Latest from our App: Trump’s Shallow Support Clears the Way for Carson Victory

Posted by Molly Rockett on October 05, 2015
Poll results on 10/01 before new weighting was applied
Donald Trump may maintain dominance as the first-choice pick of many GOP primary voters, but his breadth of support is noticeably falling apart. Ben Carson wins FairVote’s online GOP presidential nomination poll with 52% of the vote in the final round, overtaking Trump by raking up second and third choice support from other candidates. After using Real Clear Politics polling averages to weight the first choices of respondents, our polling app offers a better glimpse into what a ranked choice Republican primary contest might look like.

The results are striking, and they illustrate the limitations of just polling first choices. Ranked choice polling reveals how dependent Trump’s candidacy truly is on his core of first-choice support. Between early September and the last week of September, Trump’s first-choice support dropped from around 33% to around 23% in Real Clear Politics’ poll average. In our ranked choice poll, this dip costs Trump the victory. With ranked choice voting, candidates are rewarded for reaching out beyond their base to get second and third choice support instead of picking fights with opponents. Polarizing candidates like Trump, who attract intense popularity among a certain set of voters but fail to appeal to a broader audience, tend to fare poorly.

Before Trump’s appearance in the second Republican presidential debate on September 16, his first choice support was enough to carry him past Carson in the final round, despite Trump’s tendency to garner fewer second and third choices than his rivals in our poll simulation.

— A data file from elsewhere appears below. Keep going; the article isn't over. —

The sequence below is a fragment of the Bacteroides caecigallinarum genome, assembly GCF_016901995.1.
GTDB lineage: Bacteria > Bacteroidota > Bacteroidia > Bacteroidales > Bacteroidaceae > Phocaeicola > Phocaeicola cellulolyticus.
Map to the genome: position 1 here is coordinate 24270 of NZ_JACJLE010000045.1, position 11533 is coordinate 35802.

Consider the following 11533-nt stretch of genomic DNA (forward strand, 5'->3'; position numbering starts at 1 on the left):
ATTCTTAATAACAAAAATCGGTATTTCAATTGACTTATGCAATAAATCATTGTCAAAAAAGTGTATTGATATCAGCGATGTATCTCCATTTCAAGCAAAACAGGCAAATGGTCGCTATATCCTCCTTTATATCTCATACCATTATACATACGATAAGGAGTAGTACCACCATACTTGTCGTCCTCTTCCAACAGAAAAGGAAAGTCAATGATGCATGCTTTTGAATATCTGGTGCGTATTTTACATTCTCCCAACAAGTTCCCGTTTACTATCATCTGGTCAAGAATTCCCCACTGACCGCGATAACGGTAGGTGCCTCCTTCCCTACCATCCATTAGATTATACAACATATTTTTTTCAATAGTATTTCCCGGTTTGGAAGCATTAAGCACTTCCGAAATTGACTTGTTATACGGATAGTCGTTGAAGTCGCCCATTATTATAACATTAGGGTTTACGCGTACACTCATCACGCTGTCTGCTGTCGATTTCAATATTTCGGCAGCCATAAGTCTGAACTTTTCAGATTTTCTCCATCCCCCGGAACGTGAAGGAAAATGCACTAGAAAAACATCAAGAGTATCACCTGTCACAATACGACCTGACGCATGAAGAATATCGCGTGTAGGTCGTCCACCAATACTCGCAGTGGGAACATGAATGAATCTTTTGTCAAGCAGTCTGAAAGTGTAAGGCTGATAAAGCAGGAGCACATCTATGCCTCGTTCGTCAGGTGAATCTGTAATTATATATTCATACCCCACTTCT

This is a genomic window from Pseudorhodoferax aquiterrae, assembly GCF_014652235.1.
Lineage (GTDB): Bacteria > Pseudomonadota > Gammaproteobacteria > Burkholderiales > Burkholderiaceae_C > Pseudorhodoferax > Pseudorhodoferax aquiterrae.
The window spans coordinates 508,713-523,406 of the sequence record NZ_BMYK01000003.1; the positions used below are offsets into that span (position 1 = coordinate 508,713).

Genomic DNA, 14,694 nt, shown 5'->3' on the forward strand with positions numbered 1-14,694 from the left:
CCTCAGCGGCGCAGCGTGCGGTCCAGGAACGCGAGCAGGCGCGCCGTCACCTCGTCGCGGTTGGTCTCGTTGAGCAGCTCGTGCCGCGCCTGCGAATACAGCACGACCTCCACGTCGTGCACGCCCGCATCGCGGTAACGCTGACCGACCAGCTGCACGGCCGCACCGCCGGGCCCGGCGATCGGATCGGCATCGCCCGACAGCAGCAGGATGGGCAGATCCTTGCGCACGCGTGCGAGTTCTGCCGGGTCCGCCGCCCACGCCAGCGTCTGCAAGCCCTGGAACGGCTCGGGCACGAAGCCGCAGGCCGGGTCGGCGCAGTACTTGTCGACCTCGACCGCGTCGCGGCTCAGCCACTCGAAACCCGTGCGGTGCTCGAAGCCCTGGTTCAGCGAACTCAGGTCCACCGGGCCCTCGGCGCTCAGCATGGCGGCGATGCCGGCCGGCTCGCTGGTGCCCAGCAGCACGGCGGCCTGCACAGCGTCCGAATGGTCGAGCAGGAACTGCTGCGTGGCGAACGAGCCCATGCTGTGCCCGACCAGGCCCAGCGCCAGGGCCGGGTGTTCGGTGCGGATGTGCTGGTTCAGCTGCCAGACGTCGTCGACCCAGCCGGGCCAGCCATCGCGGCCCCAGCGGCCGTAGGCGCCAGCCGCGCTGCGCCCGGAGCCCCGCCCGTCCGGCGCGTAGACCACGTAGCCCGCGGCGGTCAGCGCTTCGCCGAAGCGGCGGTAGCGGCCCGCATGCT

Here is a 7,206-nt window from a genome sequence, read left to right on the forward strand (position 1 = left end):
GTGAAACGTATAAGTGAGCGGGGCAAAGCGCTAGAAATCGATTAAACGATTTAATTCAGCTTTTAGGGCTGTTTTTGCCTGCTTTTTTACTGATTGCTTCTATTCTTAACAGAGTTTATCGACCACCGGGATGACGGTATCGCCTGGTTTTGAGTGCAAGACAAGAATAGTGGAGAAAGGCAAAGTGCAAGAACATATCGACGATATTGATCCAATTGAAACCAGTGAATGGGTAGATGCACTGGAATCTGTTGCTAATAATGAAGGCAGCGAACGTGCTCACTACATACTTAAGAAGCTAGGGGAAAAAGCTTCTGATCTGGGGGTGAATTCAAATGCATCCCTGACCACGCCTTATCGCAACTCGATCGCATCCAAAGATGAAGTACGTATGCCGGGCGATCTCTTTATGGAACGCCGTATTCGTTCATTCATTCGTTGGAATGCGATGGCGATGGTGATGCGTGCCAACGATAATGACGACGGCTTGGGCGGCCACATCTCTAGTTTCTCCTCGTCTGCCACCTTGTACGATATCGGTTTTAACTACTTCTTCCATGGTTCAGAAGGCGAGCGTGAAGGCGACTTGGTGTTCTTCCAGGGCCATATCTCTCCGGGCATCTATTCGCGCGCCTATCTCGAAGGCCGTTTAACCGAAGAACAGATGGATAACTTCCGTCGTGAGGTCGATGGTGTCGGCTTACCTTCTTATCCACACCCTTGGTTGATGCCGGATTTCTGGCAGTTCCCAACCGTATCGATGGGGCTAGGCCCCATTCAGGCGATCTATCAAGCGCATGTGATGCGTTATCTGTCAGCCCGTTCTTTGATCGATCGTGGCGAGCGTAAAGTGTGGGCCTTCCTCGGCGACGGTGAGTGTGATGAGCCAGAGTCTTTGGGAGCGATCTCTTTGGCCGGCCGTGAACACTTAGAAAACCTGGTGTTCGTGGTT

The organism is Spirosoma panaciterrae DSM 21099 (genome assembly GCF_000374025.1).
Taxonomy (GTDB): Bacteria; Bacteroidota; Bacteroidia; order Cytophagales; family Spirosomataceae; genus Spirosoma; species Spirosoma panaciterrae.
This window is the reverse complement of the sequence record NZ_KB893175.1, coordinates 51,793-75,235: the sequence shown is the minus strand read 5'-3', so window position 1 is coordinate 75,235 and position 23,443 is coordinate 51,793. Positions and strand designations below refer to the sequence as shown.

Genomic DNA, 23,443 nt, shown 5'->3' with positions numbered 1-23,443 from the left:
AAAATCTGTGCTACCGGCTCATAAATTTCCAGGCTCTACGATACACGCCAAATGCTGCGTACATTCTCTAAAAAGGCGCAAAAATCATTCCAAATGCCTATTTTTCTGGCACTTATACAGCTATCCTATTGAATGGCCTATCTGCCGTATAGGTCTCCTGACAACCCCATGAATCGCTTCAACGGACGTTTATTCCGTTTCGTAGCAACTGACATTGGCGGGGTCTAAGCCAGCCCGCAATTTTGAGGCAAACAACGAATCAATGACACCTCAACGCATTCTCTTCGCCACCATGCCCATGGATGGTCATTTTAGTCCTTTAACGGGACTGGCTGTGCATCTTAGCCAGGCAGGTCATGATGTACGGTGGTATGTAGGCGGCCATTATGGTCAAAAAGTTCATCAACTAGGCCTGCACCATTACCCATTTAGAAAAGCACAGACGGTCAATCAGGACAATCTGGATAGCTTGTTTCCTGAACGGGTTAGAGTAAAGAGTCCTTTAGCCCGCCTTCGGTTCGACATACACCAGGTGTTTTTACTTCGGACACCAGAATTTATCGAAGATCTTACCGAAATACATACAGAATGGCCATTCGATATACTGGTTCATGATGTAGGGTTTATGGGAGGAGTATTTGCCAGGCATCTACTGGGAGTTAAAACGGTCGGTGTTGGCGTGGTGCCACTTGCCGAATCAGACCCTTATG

Though he still leads the field in the first round, each successive candidate’s elimination adds only a sliver of additional support to Trump. For example, many John Kasich supporters ranked Bush, Rubio and Fiorina second or third, while few ranked Trump second or third. When Kasich is eliminated, Bush, Rubio and Fiorina benefit from an influx of those supporters. With each new round, candidates like Carson and Fiorina receive strong additions of second-choice support, and Trump’s lead erodes.

A quarter of respondents rank Fiorina second; Carson beats Trump head-to-head

Leading into the final round, the three remaining candidates are Trump, Carson, and Fiorina, who also relied on second and third choice support to stay ahead of candidates like Bush and Rubio. In addition to winning 12% of first choices, Fiorina has strong second-choice support. Nearly a quarter of all respondents in our poll list Fiorina as their second choice.

Ultimately, Carson easily surpasses Trump in the final head-to-head matchup. Carson gains this win largely due to the influx of Fiorina supporters he receives upon her elimination. The story at the last round is a stark demonstration of just how polarizing Trump is: few voters listed Trump second or even third.

Results from 10/02, after new weighting of first-choice votes was applied

Trump has gained notoriety throughout the summer for his near continuous barrage of disparaging remarks about fellow candidates, most notably aimed at Carly Fiorina. Ranked choice voting promotes civility by discouraging this type of negative campaign tactics. In a ranked choice voting election, if candidates want to earn enough second and third choice support to win, they will refrain from this type of behavior. Trump’s defeat in our poll shows just this. His popularity is dependent on his most loyal first-choice supporters, and such polarizing candidates do not gain the second and third choice support they need to win in a ranked choice contest.

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